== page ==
by Christopher Zoukis
More than 1,000 Americans were killed in 2017 by a particularly violent class of fellow citizens. Some of those killed by these highly trained gunmen were children, and many of them were unarmed. Are these shooters terrorists? Heavily armed gang members? No. They’re the police.
According to The Free Thought Project (“TFTP”), police killed at least 1,184 Americans in 2017. Terrorists, on the other hand, killed 12. Those sworn to uphold the law have killed nearly 100 times as many as those attempting to make a political statement through an act of violence on American soil.
The number killed in mass shootings, such as those in Nevada and Texas, are not included in this government tally of terrorist killings. But according to TFTP, even if the deaths from these mass shootings are included, police have still killed far more people than all the mass shooters in 2017 combined.
The tendency of police to kill so many Americans has vexed criminologists and sociologists. Some suggest that America is riddled with crime, but the numbers don’t support that thesis. In the United Kingdom, there are 109.96 crimes per 1,000 citizens. That is nearly three times the rate in America, which stands at 41.29 crimes per 1,000 citizens. But police in the U.K. killed only four people in 2017.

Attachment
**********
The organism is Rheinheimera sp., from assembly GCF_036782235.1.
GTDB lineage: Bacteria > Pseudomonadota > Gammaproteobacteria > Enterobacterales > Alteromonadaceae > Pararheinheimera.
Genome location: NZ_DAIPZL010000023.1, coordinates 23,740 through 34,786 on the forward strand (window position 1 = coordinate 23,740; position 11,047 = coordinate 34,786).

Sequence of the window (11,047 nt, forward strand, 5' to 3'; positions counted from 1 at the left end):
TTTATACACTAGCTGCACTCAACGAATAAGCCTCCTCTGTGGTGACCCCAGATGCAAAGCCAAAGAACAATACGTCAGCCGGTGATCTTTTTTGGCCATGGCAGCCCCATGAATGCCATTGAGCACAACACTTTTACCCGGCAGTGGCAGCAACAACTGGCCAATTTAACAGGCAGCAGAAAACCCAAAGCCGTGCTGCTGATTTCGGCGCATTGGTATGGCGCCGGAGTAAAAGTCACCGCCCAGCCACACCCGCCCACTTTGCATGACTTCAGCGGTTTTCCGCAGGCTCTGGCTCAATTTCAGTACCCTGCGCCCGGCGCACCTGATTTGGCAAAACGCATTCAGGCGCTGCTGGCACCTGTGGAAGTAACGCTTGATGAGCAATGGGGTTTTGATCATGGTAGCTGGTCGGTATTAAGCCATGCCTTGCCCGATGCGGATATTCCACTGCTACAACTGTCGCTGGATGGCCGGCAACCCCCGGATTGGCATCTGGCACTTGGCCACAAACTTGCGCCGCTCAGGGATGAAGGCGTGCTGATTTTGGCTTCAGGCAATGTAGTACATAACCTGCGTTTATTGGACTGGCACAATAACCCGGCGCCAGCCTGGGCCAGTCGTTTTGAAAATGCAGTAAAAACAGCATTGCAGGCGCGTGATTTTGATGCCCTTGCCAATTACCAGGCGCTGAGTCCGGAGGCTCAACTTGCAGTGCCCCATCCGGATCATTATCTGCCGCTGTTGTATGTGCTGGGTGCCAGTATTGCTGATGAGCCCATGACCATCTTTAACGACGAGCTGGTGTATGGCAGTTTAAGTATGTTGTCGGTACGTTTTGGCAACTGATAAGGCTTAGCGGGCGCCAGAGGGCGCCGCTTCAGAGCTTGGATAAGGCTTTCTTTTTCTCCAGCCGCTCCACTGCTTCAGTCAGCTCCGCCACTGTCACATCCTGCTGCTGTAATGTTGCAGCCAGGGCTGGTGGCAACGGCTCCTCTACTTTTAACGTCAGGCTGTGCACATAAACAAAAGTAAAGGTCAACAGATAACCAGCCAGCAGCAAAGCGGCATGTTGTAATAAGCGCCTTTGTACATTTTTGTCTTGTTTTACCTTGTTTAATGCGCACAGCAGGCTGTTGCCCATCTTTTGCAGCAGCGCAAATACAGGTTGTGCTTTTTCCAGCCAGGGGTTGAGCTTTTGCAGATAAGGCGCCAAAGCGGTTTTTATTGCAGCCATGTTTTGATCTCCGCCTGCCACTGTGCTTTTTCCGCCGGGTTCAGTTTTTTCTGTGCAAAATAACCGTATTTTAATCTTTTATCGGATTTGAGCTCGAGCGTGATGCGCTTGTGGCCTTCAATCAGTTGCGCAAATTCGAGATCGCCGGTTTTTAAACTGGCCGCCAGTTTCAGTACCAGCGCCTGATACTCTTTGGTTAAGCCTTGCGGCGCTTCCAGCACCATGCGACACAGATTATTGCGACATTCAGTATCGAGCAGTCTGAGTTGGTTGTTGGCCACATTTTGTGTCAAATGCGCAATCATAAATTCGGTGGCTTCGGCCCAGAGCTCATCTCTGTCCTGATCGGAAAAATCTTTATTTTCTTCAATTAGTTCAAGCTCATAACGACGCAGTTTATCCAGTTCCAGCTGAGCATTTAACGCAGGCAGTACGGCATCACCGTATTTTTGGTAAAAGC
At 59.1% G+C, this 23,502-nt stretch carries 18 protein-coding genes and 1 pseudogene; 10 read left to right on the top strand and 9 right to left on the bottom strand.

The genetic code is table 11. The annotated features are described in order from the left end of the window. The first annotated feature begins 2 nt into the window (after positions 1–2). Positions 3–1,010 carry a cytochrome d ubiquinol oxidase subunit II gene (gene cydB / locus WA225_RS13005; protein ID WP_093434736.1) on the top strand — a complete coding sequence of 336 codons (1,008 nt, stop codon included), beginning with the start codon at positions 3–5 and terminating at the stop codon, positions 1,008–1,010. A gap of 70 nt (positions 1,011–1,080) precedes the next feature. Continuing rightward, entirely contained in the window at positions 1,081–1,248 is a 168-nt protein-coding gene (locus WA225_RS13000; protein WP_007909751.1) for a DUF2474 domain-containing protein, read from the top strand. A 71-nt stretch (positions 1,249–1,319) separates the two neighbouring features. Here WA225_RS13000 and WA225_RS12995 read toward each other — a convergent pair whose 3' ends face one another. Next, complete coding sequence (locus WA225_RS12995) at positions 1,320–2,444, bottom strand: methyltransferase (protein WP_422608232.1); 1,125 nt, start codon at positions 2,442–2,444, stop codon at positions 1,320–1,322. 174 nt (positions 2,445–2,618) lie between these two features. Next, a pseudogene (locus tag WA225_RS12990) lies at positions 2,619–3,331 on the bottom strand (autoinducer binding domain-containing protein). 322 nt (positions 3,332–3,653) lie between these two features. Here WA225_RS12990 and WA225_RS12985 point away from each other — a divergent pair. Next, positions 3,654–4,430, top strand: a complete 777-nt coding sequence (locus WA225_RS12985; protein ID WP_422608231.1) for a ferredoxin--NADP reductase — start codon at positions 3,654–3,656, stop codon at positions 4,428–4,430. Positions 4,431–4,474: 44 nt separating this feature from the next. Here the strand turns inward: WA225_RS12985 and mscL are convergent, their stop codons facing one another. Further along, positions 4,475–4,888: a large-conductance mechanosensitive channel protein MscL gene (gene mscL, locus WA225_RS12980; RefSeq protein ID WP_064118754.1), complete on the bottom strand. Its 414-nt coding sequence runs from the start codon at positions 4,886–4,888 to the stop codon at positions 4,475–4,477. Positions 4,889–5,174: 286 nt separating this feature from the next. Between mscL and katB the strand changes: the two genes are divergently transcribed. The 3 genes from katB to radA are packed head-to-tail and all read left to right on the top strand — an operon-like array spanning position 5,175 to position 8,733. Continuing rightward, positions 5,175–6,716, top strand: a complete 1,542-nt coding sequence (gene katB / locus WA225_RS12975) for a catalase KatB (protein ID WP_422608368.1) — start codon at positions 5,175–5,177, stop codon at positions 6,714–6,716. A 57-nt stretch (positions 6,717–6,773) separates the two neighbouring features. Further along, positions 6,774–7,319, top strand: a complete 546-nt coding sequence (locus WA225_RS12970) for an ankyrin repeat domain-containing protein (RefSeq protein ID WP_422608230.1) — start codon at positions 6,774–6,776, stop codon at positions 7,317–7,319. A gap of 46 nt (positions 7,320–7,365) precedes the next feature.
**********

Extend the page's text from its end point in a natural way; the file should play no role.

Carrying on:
In fact, America stands out across the globe for its high rate of police killings. According to TFTP, American police killed more people in four days than were killed in all of 2017 by police in Germany, England, Spain, Switzerland, and Iceland—combined.
The Free Thought Project proposes two reasons why police in America are so deadly compared to the rest of the world. First off, American police are rarely punished for brutality and killing. Police killings are often investigated by other officers from the same agency as the shooter. Prosecutors, who work with local police on a daily basis, are loathe to charge cops with crimes.
But a far bigger problem in America is the militarization of the police force. Police are arguably no longer citizens on patrol, who protect and serve, but members of a standing army that occupies the nation. They are fighting a war on drugs and engage citizens in paramilitary conflict on a daily basis. And the number of citizen casualties in this war is much higher than in the war on terror. That says a lot about our national priorities.
As a digital subscriber to Criminal Legal News, you can access full text and downloads for this and other premium content.
Already a subscriber? Login